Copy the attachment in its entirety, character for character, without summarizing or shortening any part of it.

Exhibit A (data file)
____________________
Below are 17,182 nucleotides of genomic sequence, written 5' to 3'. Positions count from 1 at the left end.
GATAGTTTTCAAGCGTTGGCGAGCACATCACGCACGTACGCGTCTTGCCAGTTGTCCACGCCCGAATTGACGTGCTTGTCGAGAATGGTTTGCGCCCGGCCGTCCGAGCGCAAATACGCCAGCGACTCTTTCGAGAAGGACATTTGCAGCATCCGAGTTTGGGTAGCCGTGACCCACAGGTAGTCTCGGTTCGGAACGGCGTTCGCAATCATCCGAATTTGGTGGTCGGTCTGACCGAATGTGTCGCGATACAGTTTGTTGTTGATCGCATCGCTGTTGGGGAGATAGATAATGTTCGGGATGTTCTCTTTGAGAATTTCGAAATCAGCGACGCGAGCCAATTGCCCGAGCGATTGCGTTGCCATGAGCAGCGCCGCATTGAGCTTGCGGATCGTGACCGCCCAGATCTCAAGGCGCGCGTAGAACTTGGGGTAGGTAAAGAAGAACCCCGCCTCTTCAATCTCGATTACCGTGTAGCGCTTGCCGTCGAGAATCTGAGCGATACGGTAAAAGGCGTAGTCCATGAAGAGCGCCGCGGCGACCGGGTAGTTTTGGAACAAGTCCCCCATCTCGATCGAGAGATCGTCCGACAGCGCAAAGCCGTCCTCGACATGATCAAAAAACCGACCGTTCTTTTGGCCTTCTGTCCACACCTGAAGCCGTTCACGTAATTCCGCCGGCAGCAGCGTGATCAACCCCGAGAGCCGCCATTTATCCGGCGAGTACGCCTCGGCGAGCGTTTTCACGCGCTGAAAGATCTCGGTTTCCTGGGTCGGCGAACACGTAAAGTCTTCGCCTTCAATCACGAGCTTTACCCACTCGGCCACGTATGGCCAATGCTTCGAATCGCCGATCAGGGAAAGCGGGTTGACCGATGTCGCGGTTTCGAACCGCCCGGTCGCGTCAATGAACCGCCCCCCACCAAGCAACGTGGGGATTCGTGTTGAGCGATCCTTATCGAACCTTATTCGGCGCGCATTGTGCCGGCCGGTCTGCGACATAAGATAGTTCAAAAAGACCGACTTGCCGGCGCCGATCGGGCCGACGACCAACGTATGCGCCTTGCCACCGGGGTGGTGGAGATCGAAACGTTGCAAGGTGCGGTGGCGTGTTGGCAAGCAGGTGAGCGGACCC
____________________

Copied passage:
Below are 17,182 nucleotides of genomic sequence, written 5' to 3'. Positions count from 1 at the left end.
GATAGTTTTCAAGCGTTGGCGAGCACATCACGCACGTACGCGTCTTGCCAGTTGTCCACGCCCGAATTGACGTGCTTGTCGAGAATGGTTTGCGCCCGGCCGTCCGAGCGCAAATACGCCAGCGACTCTTTCGAGAAGGACATTTGCAGCATCCGAGTTTGGGTAGCCGTGACCCACAGGTAGTCTCGGTTCGGAACGGCGTTCGCAATCATCCGAATTTGGTGGTCGGTCTGACCGAATGTGTCGCGATACAGTTTGTTGTTGATCGCATCGCTGTTGGGGAGATAGATAATGTTCGGGATGTTCTCTTTGAGAATTTCGAAATCAGCGACGCGAGCCAATTGCCCGAGCGATTGCGTTGCCATGAGCAGCGCCGCATTGAGCTTGCGGATCGTGACCGCCCAGATCTCAAGGCGCGCGTAGAACTTGGGGTAGGTAAAGAAGAACCCCGCCTCTTCAATCTCGATTACCGTGTAGCGCTTGCCGTCGAGAATCTGAGCGATACGGTAAAAGGCGTAGTCCATGAAGAGCGCCGCGGCGACCGGGTAGTTTTGGAACAAGTCCCCCATCTCGATCGAGAGATCGTCCGACAGCGCAAAGCCGTCCTCGACATGATCAAAAAACCGACCGTTCTTTTGGCCTTCTGTCCACACCTGAAGCCGTTCACGTAATTCCGCCGGCAGCAGCGTGATCAACCCCGAGAGCCGCCATTTATCCGGCGAGTACGCCTCGGCGAGCGTTTTCACGCGCTGAAAGATCTCGGTTTCCTGGGTCGGCGAACACGTAAAGTCTTCGCCTTCAATCACGAGCTTTACCCACTCGGCCACGTATGGCCAATGCTTCGAATCGCCGATCAGGGAAAGCGGGTTGACCGATGTCGCGGTTTCGAACCGCCCGGTCGCGTCAATGAACCGCCCCCCACCAAGCAACGTGGGGATTCGTGTTGAGCGATCCTTATCGAACCTTATTCGGCGCGCATTGTGCCGGCCGGTCTGCGACATAAGATAGTTCAAAAAGACCGACTTGCCGGCGCCGATCGGGCCGACGACCAACGTATGCGCCTTGCCACCGGGGTGGTGGAGATCGAAACGTTGCAAGGTGCGGTGGCGTGTTGGCAAGCAGGTGAGCGGACCC